All DUIs charged in Florida are done so in an alternative manner. Specifically, the state attorney’s office charges that the driver was impaired by alcohol and/or a controlled substance. This is done in an effort to avoid limiting the prosecutor to having to prove that the defendant’s impairment came from “only alcohol” or “only drugs” and not either or a mixture of both. Over the past 25 years, we have represented thousands of clients who had a mixture of alcohol and/or controlled substances in their blood when pulled over and investigated for DUI. Many times, the levels of a controlled substance are not determined, yet included in the prosecutor’s case in chief. In other words, a prosecutor will introduce evidence of alcohol being in the bloodstream in addition to a controlled substance, despite failing to have any evidence whatsoever as to the amount of the controlled substance in that defendant’s blood.
The flaw in prosecuting a DUI in this manner is that a conviction for having a controlled substance in one’s system is absolutely improper as the state is required to prove not the presence of a controlled substance, but rather that the defendant was “under the influence” of that substance.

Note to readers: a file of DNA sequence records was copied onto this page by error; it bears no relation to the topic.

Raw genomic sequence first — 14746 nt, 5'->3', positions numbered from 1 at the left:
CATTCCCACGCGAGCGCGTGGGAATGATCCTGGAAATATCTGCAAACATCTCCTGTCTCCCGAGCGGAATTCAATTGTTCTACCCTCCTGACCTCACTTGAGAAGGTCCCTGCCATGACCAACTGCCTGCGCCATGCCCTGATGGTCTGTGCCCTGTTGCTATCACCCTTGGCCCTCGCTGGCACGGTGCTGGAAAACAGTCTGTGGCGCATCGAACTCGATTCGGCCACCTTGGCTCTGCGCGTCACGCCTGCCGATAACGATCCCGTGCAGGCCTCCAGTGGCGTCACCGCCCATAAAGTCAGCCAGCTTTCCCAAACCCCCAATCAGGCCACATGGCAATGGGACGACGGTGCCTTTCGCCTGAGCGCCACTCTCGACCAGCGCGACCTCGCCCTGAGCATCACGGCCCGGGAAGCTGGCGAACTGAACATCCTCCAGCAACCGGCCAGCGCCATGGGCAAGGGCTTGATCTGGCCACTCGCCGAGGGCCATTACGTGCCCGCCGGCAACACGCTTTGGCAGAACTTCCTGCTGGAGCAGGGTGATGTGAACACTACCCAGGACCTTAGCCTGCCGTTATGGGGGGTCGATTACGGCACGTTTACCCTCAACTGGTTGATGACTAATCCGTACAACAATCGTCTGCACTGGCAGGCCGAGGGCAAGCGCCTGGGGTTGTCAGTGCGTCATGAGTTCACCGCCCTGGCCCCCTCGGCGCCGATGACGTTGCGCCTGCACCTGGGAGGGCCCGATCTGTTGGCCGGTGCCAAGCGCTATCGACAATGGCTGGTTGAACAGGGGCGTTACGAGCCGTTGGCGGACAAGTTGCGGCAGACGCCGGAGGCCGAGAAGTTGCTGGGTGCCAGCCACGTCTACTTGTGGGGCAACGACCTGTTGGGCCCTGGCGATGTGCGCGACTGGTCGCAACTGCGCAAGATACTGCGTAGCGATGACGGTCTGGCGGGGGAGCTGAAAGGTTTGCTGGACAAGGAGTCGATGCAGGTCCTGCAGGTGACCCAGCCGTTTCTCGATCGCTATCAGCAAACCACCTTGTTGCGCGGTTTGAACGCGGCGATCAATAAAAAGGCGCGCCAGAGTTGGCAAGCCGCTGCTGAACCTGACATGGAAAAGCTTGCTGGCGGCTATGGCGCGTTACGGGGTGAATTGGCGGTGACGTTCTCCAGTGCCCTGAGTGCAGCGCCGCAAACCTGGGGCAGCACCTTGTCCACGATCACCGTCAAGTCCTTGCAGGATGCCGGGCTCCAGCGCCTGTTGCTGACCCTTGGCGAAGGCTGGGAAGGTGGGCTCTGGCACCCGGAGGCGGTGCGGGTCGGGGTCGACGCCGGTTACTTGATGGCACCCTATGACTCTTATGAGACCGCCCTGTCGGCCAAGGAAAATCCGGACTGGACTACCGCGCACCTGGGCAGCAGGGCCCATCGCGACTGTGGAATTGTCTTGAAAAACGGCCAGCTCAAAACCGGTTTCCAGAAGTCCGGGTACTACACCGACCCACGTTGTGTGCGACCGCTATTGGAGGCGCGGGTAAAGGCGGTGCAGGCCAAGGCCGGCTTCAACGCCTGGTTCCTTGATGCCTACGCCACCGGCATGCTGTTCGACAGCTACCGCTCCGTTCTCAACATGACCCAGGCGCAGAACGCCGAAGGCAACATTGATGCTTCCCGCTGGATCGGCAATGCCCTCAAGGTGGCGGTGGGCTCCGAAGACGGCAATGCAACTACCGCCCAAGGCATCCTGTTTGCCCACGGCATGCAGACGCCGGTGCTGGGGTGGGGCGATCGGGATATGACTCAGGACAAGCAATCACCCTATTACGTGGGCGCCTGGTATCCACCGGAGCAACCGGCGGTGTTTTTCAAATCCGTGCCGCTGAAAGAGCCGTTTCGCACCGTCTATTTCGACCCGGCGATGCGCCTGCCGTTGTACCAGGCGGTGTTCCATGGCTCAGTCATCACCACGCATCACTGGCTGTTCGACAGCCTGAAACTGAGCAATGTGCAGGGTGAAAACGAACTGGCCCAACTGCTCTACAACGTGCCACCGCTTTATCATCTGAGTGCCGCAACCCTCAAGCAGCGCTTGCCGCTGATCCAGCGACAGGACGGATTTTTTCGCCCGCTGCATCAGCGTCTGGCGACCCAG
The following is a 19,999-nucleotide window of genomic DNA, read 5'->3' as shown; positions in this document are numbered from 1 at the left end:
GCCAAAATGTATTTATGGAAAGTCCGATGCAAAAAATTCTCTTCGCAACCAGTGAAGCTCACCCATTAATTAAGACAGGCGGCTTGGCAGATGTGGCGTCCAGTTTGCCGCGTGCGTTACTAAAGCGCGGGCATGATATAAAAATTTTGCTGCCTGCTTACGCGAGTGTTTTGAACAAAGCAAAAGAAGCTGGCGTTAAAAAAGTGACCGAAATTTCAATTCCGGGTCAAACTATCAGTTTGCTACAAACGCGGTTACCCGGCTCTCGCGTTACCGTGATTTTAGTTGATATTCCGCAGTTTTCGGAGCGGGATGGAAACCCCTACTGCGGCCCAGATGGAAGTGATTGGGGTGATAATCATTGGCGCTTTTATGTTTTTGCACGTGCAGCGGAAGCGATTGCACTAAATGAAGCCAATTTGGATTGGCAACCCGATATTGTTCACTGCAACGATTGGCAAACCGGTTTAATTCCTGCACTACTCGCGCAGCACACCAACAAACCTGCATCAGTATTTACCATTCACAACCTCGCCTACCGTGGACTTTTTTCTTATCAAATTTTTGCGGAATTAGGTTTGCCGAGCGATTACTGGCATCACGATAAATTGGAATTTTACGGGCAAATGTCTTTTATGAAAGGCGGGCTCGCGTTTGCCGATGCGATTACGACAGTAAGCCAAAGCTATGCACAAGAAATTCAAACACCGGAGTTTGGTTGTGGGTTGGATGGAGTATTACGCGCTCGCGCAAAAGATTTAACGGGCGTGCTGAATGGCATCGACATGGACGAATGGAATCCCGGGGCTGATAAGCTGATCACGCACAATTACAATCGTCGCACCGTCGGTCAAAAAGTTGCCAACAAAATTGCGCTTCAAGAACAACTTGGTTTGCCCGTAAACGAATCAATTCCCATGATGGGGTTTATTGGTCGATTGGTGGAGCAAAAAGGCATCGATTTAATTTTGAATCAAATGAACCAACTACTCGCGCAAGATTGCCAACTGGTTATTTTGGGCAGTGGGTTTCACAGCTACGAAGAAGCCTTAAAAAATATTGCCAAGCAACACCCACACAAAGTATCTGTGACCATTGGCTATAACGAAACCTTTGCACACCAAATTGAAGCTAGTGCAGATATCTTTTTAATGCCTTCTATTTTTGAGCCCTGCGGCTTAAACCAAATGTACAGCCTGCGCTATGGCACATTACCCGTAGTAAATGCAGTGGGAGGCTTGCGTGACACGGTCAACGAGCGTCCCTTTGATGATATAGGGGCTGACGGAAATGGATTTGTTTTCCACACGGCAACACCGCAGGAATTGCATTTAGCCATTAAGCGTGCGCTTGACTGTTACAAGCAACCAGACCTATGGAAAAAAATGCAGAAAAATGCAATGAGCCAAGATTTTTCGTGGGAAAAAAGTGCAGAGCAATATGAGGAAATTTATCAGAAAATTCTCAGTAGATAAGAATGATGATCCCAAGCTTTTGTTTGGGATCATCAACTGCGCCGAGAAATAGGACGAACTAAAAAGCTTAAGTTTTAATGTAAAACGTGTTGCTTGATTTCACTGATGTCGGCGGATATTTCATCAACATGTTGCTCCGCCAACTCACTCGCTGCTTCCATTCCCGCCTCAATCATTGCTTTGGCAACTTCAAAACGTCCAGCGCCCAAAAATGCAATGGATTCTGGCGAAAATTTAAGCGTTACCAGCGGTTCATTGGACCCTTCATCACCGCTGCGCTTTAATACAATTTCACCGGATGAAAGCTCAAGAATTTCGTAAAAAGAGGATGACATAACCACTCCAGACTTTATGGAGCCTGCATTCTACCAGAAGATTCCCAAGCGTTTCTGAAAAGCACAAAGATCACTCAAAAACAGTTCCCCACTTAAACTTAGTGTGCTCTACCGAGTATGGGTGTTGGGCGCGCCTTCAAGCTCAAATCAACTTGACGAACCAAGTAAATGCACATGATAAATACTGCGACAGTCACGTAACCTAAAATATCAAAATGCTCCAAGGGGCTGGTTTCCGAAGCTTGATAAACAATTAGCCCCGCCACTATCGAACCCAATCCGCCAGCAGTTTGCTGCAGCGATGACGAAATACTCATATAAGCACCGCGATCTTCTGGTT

From a practitioner’s standpoint, one should be very cautious when examining jury instructions in this regard. Where there is no evidence as to the amount of a substance other than alcohol in your client’s system, jury instructions reading “impaired by alcohol and/or a controlled substance” within the same sentence would be entirely improper. Keep in mind that such an error is “fundamental to require reversal” under State v. Weaver, 957 So. 2d 586, and no objection is necessary to get a second trial should your client be convicted.
For more information about very precise manner in which jury instructions should be read where a Defendant is alternatively charged, contact William Moore at (954) 523-5333.